Alexandra Charlotte Generous (born July 14, 1992), known professionally as Alix Generous, is a mental health activist, writer, and scientist. She is known for her research ideas on coral reef microbiology, creating assistive technology, and her speeches on mental health. Her TED talk "My Inner Life" was featured at TEDWoman 2015.
Early life[edit | hide all | hide | edit source]
Generous was born on July 14, 1992, and raised in Potomac, MD, Nice, France, and Santa Fe, NM. She is a dual citizen of the United States of America and France. Generous is a high school graduate of Olney Friends School, a Quaker boarding school in southeastern Ohio. She attended The College of Charleston where she studied molecular biology and neuroscience and graduated from The University of Vermont.
Scientist[edit | hide | edit source]
In the summer of 2012, Generous researched tropical ecosystems for three weeks in Bali, Indonesia. Her research ideas suggest that quorum sensing plays a critical role in the health of coral reefs. When her work was complete, Generous submitted her research ideas to the SustainUS Citizen Science Paper competition and won first place. In the fall of 2012, she presented her research ideas at the United Nations Convention on Biological Diversity in Hyderabad, India and published in the journal Consilience: The Journal of Sustainable Development, published by the Earth Institute at Columbia University.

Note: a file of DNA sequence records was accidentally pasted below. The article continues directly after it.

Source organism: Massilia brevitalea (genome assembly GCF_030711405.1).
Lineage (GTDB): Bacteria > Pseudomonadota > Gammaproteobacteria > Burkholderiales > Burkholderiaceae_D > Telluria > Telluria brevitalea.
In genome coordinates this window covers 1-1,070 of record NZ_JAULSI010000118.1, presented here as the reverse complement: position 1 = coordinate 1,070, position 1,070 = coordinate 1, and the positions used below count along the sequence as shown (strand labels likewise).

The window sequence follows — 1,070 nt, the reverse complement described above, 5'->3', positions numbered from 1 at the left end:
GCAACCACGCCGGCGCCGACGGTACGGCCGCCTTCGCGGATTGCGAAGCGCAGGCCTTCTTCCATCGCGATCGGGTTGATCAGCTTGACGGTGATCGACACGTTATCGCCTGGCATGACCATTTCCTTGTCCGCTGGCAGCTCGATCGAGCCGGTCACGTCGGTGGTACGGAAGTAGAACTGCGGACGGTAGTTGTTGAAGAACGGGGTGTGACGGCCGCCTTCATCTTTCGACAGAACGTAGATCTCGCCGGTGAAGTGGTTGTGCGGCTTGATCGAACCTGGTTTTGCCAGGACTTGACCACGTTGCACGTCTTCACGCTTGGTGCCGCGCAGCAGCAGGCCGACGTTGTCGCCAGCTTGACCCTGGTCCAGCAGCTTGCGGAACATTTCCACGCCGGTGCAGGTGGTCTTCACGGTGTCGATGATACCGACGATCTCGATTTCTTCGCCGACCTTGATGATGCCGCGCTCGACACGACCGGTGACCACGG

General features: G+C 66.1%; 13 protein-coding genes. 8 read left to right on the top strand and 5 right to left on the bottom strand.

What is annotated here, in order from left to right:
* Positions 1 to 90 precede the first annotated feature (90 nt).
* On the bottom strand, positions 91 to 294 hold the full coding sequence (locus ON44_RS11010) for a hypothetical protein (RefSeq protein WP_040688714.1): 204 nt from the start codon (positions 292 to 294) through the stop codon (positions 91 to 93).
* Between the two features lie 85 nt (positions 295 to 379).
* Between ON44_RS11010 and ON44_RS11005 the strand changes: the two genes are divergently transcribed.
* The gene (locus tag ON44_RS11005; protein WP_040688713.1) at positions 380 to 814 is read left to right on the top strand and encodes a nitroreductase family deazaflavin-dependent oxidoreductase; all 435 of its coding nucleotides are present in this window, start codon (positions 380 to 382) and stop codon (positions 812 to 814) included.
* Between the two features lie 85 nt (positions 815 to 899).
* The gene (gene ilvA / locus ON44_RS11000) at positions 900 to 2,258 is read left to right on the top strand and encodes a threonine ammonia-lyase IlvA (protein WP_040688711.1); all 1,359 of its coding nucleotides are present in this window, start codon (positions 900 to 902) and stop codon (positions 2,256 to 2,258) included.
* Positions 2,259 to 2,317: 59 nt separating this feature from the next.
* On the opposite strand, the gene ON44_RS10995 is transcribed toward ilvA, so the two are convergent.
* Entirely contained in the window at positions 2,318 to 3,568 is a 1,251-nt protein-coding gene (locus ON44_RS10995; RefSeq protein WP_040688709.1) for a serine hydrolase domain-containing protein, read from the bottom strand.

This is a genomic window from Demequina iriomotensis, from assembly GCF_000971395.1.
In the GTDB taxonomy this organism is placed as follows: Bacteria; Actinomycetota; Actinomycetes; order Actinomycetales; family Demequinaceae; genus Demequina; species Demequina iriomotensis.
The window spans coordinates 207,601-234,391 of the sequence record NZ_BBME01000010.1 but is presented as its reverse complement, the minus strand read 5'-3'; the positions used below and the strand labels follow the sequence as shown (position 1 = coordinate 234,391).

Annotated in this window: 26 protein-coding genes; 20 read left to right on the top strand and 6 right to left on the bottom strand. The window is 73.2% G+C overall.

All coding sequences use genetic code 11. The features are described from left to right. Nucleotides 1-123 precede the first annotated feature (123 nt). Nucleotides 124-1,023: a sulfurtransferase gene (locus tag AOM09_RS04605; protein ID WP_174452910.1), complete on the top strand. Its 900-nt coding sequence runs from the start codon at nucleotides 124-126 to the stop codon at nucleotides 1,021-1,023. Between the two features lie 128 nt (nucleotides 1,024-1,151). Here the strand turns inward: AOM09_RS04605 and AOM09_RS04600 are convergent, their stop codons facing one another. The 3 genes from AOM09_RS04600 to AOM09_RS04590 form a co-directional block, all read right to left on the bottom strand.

In 2012, she hosted her own radio show, “Brains and Fluff: Making Science Sexy,” on the College of Charleston's radio station and blog.
From 2012-2013, Generous researched Neuropathic Pain at the Medical University of South Carolina and traumatic brain injuries at the Tufts University Sackler School of Graduate Biomedical Sciences.
Writer[edit | hide | edit source]
Generous is a guest blogger for Aspergers101. As of 2017, she is finishing up her first book.
Mental Health Activist[edit | hide | edit source]
In her 2013 TEDx talk, she states, "Our culture has conditioned us to view mental illness and other disabilities as difficult something we should hide and be ashamed of. Being different is not a fallback...this world is in desperate need of creative and intellectual mind to solve complex problems but before we can do that we need to build a culture that accepts mental diversity"
In 2014, she proposed a new model of neurodiversity at a TEDxYouth conference.
Generous was diagnosed with Asperger syndrome as a teen and describes in her 2015 TED talk that she developed hydrolytic anemia at 13 years old after attending a mental health facility that prescribed medications not meant for her diagnosis. She was sexually assaulted as a child.